© The Author(s) 2019. Content produced by caregivers of stroke survivors on the online video-sharing platform YouTube may be a good source of knowledge regarding caregivers¿ unmet... [more]

© The Author(s) 2019. Content produced by caregivers of stroke survivors on the online video-sharing platform YouTube may be a good source of knowledge regarding caregivers¿ unmet needs. We aimed to examine the content, quantity and quality of YouTube videos that target and discuss the needs and concerns of caregivers of stroke survivors. YouTube was systematically searched using six search strings, and the first 20 videos retrieved from each search were screened against the inclusion criteria. A pre-determined coding schedule was used to report the rate of unmet needs in each video. Twenty-six videos were included in the analysis. In total, 291 unmet needs were reported by caregivers of stroke survivors, an average of 11.2 unmet needs per video. The most common unmet needs domain was ¿Impact of Caregiving on Daily Activities¿ (44%). Most videos were developed in the United States (61.5%) and featured spouses of stroke survivors (65.47%). Content produced by caregivers of stroke survivors on YouTube may be used as a tool for caregivers to provide and receive support through online communication. YouTube videos offer insight into the unmet needs of caregivers of stroke survivors and may be used as an additional resource for stroke services to support caregivers.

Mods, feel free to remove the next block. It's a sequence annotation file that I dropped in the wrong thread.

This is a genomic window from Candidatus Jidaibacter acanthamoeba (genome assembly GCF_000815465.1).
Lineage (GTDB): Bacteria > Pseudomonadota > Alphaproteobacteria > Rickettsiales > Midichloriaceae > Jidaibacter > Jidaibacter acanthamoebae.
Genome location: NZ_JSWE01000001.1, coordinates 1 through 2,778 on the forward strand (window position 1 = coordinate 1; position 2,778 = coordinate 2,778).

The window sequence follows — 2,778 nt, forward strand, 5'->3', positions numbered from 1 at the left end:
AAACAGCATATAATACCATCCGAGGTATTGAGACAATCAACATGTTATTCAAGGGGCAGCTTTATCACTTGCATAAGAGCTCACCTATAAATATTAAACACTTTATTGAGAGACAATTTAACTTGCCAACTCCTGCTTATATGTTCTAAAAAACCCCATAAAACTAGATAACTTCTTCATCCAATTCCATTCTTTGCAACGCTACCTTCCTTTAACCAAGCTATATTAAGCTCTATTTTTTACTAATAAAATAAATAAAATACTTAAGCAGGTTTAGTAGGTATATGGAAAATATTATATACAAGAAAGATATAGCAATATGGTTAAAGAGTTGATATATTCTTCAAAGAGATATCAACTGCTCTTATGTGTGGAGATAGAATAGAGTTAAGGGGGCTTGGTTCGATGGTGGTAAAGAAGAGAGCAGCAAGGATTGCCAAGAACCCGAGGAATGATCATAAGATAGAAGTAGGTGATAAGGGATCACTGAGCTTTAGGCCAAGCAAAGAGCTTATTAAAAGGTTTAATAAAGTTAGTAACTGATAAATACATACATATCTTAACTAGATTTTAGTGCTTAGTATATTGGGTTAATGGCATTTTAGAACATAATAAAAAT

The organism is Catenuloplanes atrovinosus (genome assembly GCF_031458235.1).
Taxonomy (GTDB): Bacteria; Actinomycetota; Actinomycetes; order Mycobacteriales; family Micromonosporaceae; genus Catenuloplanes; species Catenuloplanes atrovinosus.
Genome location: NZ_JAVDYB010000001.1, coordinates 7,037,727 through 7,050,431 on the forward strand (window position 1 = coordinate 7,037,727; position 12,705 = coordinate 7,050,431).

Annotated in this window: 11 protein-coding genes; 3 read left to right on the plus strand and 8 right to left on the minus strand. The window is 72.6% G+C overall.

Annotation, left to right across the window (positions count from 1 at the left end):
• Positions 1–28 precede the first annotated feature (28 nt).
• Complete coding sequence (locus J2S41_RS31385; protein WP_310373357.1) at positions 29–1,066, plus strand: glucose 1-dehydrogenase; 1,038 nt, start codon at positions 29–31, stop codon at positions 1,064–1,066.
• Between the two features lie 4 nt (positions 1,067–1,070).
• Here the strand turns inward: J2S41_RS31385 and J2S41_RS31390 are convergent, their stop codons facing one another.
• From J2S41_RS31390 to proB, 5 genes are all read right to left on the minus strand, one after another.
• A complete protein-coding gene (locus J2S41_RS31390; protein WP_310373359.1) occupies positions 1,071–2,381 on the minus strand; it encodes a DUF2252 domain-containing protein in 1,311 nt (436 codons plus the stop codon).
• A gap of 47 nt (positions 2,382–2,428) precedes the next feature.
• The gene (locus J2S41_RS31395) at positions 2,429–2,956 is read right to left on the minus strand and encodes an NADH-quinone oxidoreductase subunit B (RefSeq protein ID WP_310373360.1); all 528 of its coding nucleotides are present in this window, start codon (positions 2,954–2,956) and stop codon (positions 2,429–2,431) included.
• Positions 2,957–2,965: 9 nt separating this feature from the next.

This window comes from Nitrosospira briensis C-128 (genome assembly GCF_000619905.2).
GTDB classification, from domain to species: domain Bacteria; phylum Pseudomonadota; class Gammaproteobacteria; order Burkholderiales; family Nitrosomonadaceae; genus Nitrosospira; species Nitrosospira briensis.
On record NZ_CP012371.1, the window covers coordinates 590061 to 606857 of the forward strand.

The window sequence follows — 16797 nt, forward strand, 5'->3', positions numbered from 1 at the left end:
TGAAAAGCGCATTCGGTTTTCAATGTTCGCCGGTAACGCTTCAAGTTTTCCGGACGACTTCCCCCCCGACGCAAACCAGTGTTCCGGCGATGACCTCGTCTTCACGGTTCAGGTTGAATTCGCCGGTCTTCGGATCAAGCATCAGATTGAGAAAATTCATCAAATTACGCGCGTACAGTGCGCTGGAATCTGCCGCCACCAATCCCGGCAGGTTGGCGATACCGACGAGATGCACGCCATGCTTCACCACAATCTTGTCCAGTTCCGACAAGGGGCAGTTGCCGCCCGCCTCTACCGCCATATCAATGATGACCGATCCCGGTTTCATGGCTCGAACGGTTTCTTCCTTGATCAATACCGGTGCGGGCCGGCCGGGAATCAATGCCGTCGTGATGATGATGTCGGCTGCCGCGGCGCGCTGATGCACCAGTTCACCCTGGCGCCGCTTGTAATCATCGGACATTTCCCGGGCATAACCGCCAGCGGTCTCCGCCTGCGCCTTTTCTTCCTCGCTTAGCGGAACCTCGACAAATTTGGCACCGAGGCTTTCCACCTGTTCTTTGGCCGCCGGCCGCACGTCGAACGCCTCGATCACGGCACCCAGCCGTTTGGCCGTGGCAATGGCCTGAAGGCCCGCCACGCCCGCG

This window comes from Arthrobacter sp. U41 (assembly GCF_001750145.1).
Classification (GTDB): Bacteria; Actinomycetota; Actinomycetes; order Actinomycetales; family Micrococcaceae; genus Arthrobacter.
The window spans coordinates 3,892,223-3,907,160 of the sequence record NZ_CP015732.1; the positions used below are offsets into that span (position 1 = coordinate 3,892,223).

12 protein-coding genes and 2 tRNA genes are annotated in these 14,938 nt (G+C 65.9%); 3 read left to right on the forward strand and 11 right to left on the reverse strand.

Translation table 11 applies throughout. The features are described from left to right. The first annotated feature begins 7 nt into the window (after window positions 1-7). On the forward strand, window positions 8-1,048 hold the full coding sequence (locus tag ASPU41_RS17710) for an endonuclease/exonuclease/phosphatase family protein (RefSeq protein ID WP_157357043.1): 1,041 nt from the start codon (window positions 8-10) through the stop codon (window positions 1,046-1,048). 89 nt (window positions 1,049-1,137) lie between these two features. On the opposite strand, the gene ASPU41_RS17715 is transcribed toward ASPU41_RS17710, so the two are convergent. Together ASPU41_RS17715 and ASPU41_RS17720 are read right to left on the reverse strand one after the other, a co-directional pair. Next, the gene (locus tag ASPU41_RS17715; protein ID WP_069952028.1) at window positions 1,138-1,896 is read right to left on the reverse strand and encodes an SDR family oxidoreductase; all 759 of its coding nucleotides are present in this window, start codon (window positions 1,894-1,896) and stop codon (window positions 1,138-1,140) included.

DOI 10.1177/1460458219873538
Citations Scopus - 1Web of Science - 1
Co-authors Olivia Wynne, Billie Bonevski, Neil Spratt, Amanda Baker, Sally Hunt
2020 Denham AMJ, Wynne O, Baker AL, Spratt NJ, Loh M, Turner A, et al., 'The long-term unmet needs of informal carers of stroke survivors at home: a systematic review of qualitative and quantitative studies.', Disabil Rehabil, 1-12 (2020)